You may find yourself among the surprising number of Americans who believe many unproven claims about lung cancer. You can help dispel this misinformation by sharing these “myth busters”:
Myth: Only smokers get lung cancer.
This is not accurate. According to the Lung Cancer Foundation of America:
- 60 percent of new lung cancer diagnoses happen to non-smokers, 15 percent of whom have never smoked a day in their life.
- The remainder is former smokers who quit 10, 20 or even 30 years prior to diagnosis.
The American Lung Association estimates that active smoking is responsible for close to 90 percent of lung cancer cases; while radon causes 10 percent of cases and occupational exposures to carcinogens account for about nine to 15 percent of cases.
Myth: More women die from breast cancer than from lung cancer.
This is not true. More women die from lung cancer every year than any other form of cancer. Unfortunately, it’s believed the stigma associated with lung cancer has affected the amount of dollars available for research funding. For every woman who dies of breast cancer, more than $26,000 in federal funding is devoted to breast cancer research. But for every woman who dies of lung cancer, just more than $1,000 is invested.
Myth: Switching to ‘light’ cigarettes will cut your risk for lung cancer.
This may seem like a logical assumption. But according to University of Wisconsin – Madison researchers, smokers who switch to brands labeled “light” or “mild” inevitably compensate for the lower levels of tar and nicotine by inhaling smoke more deeply or by smoking more of each cigarette.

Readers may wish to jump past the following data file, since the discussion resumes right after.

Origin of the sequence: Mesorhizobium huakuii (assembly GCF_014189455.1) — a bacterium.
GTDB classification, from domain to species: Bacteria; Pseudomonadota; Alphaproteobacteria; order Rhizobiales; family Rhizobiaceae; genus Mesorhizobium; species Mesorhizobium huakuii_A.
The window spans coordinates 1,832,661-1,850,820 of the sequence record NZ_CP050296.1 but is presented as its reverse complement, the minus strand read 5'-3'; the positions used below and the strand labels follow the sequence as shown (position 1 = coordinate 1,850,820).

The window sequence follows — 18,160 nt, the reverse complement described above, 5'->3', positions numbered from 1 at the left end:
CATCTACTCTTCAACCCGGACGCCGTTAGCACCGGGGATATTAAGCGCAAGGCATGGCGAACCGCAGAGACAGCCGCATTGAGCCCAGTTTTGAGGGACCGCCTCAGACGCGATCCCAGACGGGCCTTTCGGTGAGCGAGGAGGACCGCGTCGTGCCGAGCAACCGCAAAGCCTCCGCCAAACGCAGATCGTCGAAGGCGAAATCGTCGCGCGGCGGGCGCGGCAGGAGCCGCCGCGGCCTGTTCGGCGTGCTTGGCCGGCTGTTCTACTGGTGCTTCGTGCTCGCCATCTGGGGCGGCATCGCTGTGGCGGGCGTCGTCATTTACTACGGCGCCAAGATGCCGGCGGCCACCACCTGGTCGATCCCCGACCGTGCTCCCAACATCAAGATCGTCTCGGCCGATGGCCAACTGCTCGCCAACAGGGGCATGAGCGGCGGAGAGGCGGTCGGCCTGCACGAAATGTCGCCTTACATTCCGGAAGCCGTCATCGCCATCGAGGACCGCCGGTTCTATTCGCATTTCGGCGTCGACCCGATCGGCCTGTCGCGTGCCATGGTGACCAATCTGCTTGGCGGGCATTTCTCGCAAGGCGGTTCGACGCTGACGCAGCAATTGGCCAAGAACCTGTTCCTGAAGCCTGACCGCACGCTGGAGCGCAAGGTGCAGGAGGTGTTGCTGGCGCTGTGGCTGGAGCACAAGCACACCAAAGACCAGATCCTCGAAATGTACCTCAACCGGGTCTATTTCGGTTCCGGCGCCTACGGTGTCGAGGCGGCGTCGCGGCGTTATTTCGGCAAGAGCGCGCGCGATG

Myth: Electronic cigarettes are a safe way to light up.
Safe cigarettes don’t exist. The Food and Drug Administration issued a warning about potential health risks associated with electronic cigarettes after finding variable amounts of nicotine and traces of toxic chemicals, including known cancer-causing substances, in two popular brands.
Myth: If you tried quitting once and failed, it’s no use trying again.
Keep trying. Most smokers try several times before quitting for good. Each time you attempt to quit, you will likely learn something that will be useful for your next attempt at quitting.
If you are a smoker and you’re thinking about quitting, or know someone who is ready to quit, consider one of the following resources. Smokers participating in a support program double their chances of kicking the habit.
Wisconsin Tobacco Quit Line: 1-800-QUIT-NOW